• 3 Defendant next contends that the trial court erred in the way it handled his post-trial allegation of ineffective assistance of counsel. He claims (1) that the trial court improperly delegated its authority to determine the effectiveness of defense counsel; (2) that defendant's trial counsel was forced into a conflict of interest when he was required to argue his own incompetence; (3) that the trial court determined counsel's effectiveness by an improper standard. The State has responded to these arguments, first, by insisting that the issue of ineffective assistance of counsel cannot be considered on appeal because the record only includes very general statements of ineffective assistance which lack sufficient specificity for review, and second, by contending that defendant was competently represented at trial.
When the trial court received a letter from defendant setting out his complaints about the way defense counsel had handled his case, the court appointed independent counsel to investigate and "to present whatever evidence is necessary to show whether or not Mr. Stoffel's conduct was incompetent in any way." Four months later, the court received the report of the independent counsel in which he considered a number of particular issues raised by defendant. The special counsel stated:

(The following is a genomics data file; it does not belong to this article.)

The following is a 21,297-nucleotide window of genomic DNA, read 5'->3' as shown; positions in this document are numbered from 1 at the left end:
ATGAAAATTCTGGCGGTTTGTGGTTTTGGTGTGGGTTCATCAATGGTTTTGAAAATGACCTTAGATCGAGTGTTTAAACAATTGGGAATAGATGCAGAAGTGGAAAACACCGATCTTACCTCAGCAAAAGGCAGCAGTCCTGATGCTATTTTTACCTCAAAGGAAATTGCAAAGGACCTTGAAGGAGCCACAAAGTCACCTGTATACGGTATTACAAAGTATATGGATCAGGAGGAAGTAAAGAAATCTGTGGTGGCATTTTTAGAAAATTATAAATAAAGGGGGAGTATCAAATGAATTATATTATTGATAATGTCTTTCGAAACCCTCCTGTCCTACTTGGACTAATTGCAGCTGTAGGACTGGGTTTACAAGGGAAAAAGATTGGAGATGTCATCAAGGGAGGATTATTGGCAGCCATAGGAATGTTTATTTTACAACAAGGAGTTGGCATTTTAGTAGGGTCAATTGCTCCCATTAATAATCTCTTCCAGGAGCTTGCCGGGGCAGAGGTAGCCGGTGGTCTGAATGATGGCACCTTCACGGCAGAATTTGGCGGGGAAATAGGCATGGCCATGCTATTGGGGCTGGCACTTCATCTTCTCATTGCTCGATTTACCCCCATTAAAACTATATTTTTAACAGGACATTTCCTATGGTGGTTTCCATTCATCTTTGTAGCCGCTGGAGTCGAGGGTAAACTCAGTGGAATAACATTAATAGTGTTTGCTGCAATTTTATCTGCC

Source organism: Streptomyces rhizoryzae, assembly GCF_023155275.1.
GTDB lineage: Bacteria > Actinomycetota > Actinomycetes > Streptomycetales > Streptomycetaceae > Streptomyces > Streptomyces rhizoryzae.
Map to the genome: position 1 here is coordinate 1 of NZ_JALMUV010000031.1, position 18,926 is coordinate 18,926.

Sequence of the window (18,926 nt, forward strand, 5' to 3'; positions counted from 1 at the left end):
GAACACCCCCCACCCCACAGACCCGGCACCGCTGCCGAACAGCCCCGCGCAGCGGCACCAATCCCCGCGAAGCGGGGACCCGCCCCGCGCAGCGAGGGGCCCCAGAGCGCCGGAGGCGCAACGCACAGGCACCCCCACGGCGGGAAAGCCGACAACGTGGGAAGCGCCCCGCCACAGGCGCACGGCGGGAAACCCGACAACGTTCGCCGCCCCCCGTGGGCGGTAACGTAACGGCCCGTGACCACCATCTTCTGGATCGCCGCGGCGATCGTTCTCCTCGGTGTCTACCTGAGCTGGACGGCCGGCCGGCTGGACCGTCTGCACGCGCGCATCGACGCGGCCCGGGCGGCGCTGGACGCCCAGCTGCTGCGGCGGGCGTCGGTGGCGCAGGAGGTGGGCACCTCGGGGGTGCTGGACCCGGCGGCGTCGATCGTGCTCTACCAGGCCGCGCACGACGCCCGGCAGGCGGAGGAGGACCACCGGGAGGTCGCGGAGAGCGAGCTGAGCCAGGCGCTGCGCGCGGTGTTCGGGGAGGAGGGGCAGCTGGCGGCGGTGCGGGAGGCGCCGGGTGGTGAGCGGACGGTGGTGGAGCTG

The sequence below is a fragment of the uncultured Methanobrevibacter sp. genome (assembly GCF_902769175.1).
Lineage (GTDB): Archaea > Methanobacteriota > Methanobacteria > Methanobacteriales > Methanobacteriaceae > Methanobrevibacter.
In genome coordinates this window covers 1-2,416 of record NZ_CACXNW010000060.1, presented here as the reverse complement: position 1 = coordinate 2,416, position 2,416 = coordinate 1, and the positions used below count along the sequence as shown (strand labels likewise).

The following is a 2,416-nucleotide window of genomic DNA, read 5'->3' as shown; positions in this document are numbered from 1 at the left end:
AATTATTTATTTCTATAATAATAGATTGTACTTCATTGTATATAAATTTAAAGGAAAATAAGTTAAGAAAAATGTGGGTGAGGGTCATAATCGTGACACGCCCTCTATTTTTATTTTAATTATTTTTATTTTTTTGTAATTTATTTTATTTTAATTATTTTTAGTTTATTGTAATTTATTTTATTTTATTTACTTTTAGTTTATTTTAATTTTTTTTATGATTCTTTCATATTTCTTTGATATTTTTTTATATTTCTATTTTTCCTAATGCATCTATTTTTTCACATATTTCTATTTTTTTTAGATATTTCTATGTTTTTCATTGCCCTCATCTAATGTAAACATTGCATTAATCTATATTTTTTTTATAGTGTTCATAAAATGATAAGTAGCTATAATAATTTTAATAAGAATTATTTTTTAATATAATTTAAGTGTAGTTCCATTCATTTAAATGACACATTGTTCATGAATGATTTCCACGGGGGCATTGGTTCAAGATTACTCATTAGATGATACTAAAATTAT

"I conclude that even though I may differ with Mr. Stoffel in the manner in which the strategy and tactics of this trial would have been carried out, I do not believe that based upon the court authority and the citations which I have cited that I can say that Mr. Stoffel's representation of the defendant was of such a character that it led the court proceedings to be a sham and a farce nor do I characterize Mr. Stoffel's representation as being incompetent and of such low calibre."
The trial court then stated that he had read the report, that he concurred with it and that the defendant's request for different counsel because of incompetence would be denied.
Defendant argues that the trial court improperly delegated its authority to rule on the effectiveness of defendant's trial counsel, and defendant also argues that the "sham or farce" standard used by special counsel and by the court was not the correct standard under the law of Illinois. We are unable to say that the trial court erred in its ruling, although we agree that it would have been better procedure for the court to have made findings of its own with regard to the effective assistance of counsel issue, and furthermore, we agree that the trial court concurred with the wrong standard.
When a defendant files a pro se motion for a new trial on the ground of ineffective assistance of counsel at trial, it is the responsibility of the trial judge to make the determination as to whether the defendant had effective trial counsel in ruling on the motion. (See People v. Krankel (1984), 102 Ill.2d 181, 464 N.E.2d 1037.) Here, the trial judge did not actually conduct a hearing on defendant's request for a new trial but rather received and adopted as his own the findings of specially appointed counsel.